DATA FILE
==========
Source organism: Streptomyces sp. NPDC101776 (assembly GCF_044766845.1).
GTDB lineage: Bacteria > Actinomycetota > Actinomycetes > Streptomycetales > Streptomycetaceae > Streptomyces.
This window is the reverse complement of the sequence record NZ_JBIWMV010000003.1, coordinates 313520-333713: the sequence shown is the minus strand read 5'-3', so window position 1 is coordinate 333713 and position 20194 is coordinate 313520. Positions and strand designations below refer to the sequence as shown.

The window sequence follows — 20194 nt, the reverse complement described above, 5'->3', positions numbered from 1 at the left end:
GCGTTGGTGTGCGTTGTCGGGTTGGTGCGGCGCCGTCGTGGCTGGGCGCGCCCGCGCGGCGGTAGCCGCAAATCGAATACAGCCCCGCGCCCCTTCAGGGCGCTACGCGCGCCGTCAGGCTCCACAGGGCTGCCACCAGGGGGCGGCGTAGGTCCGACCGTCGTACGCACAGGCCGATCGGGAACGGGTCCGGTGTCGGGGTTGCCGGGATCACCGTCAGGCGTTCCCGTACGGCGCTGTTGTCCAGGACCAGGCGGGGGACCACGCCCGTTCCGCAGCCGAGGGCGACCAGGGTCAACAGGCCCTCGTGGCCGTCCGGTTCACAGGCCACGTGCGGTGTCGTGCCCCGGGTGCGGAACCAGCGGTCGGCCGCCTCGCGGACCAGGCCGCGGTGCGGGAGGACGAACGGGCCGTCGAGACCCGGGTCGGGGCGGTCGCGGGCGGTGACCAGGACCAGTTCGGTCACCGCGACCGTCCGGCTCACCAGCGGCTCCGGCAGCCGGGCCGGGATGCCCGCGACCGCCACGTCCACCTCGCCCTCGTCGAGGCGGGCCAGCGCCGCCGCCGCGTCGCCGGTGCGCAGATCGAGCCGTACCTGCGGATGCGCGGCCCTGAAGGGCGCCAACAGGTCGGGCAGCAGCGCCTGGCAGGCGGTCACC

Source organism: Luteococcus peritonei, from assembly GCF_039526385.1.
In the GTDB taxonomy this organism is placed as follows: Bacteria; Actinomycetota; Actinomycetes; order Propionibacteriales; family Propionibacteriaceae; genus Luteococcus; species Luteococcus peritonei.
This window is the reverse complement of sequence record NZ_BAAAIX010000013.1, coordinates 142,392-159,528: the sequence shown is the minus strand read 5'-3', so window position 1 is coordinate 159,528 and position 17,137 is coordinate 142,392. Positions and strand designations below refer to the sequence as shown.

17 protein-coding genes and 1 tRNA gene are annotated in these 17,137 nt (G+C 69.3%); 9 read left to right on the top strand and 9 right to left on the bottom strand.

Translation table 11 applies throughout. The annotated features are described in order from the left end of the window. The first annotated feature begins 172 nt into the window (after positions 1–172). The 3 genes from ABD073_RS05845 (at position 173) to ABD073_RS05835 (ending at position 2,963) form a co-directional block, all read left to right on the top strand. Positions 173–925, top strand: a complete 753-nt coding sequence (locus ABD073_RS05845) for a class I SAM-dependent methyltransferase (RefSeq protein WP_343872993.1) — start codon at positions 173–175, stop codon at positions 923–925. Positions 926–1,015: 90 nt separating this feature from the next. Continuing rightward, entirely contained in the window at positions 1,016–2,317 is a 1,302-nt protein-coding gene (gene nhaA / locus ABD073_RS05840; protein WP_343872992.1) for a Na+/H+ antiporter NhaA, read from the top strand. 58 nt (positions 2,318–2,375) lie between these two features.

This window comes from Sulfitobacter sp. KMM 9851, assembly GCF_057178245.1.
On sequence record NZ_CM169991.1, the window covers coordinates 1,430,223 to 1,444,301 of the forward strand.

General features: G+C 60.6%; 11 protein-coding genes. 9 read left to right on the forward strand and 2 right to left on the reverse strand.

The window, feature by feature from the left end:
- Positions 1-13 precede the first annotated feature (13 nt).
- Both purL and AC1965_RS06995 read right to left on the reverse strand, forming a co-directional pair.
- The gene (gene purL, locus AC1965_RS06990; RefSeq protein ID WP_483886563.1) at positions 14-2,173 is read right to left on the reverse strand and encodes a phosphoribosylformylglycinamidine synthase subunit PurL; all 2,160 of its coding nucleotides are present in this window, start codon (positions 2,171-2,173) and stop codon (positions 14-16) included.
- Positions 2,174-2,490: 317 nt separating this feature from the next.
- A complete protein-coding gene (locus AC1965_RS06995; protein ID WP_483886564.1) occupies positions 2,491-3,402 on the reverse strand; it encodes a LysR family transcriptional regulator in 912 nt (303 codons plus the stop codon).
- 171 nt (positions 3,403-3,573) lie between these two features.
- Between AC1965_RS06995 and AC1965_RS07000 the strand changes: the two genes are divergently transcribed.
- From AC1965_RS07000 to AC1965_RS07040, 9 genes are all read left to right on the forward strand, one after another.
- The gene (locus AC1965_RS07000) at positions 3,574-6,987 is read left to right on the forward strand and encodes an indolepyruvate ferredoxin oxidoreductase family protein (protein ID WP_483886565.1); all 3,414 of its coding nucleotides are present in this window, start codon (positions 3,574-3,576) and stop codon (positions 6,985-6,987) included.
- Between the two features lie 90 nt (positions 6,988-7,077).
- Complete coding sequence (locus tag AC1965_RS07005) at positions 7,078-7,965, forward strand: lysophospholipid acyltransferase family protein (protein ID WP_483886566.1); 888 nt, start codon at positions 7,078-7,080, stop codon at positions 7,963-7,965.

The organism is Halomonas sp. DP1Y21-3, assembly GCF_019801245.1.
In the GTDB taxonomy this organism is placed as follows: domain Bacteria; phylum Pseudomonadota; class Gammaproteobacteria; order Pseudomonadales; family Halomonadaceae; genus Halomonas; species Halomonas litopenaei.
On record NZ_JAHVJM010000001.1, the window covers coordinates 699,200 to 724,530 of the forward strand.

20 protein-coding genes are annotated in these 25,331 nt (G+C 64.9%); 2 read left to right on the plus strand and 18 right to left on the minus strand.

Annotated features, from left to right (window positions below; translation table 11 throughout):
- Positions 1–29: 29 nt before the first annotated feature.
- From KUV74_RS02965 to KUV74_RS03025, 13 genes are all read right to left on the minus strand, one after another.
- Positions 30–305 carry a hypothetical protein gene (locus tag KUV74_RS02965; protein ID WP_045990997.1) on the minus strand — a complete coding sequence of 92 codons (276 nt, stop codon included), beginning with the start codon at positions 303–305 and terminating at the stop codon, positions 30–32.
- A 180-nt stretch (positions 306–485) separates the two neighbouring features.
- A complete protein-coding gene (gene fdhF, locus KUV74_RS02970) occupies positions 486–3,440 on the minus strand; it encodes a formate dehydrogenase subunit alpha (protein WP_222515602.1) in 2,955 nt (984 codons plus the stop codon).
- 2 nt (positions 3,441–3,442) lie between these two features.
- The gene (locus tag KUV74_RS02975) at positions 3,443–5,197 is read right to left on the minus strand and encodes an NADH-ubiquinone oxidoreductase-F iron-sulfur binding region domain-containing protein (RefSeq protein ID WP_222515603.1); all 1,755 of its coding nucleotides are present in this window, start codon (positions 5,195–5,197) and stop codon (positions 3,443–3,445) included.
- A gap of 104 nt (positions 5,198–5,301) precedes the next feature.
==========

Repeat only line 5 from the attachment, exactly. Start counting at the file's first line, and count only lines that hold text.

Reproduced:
GCGTTGGTGTGCGTTGTCGGGTTGGTGCGGCGCCGTCGTGGCTGGGCGCGCCCGCGCGGCGGTAGCCGCAAATCGAATACAGCCCCGCGCCCCTTCAGGGCGCTACGCGCGCCGTCAGGCTCCACAGGGCTGCCACCAGGGGGCGGCGTAGGTCCGACCGTCGTACGCACAGGCCGATCGGGAACGGGTCCGGTGTCGGGGTTGCCGGGATCACCGTCAGGCGTTCCCGTACGGCGCTGTTGTCCAGGACCAGGCGGGGGACCACGCCCGTTCCGCAGCCGAGGGCGACCAGGGTCAACAGGCCCTCGTGGCCGTCCGGTTCACAGGCCACGTGCGGTGTCGTGCCCCGGGTGCGGAACCAGCGGTCGGCCGCCTCGCGGACCAGGCCGCGGTGCGGGAGGACGAACGGGCCGTCGAGACCCGGGTCGGGGCGGTCGCGGGCGGTGACCAGGACCAGTTCGGTCACCGCGACCGTCCGGCTCACCAGCGGCTCCGGCAGCCGGGCCGGGATGCCCGCGACCGCCACGTCCACCTCGCCCTCGTCGAGGCGGGCCAGCGCCGCCGCCGCGTCGCCGGTGCGCAGATCGAGCCGTACCTGCGGATGCGCGGCCCTGAAGGGCGCCAACAGGTCGGGCAGCAGCGCCTGGCAGGCGGTCACC